For years, GearLab ™ has been gathering crowds at Maker Faires, Art Galleries and Conventions. One of the things we love most about it is the seemingly magical attraction that brings together total strangers to work cooperatively , exploring gear interactions and kinetic art.
However, when the group of strangers includes small children, at some point during the day there would come that moment when someone grabbed the handle and cranked while someone else had fingers in the gear train. We always had a responsible team member keeping an eye on interactions with GearLab™ when children were involved. The startle of the yowl created from pinched fingers always caused the crank turner to freeze, even if they did not realize they caused the problem, and no one has been seriously hurt. However, this idea haunted our engineering team and they wanted to find a solution that still allowed teams to build large, complex ( often multi-layer) gears trains, with some protective features.
After a lot of white boarding and tinkering, our engineering team is happy to release a magnetic slip clutch crank handle that will release when something is jammed into the gear train.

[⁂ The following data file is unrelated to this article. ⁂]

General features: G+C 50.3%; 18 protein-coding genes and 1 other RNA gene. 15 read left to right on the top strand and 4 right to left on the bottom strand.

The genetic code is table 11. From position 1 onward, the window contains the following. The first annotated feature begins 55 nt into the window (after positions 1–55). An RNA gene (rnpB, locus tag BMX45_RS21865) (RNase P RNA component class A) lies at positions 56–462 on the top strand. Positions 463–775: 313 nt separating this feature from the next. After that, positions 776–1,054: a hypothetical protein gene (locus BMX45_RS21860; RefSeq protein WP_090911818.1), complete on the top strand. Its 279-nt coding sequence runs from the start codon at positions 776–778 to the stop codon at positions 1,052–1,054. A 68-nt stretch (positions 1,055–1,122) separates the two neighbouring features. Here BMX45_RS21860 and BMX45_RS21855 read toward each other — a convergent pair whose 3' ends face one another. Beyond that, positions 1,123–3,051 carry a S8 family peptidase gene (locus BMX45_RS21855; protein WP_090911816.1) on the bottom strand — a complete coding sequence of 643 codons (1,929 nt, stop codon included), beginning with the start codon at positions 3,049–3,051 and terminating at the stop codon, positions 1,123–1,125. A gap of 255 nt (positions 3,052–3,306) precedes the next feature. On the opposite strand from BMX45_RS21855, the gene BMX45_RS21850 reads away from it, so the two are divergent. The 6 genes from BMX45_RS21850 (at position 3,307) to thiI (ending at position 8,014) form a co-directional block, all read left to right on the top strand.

This is an exciting new feature and will be included in the Gearlab package we are delivering to a school media center in Texas in March.
For a simple venture into do it yourself kinetic art, Cogbots currently offers kits to create several style of locking boxes. The boxes use a slide lock mechanism that is controlled by turning the gear on the top of the box to securely fasten the lid to the box body.
This little bit of motion is a practical venture for those just starting out.
A second box style uses the same locking mechanism, but allows the kit builder to use round PVC or cardboard tube at any length they wish, varying the height of the box for it’s intended design. Round boxes have been used short for dice and hair clips and very tall for as arrow quivers.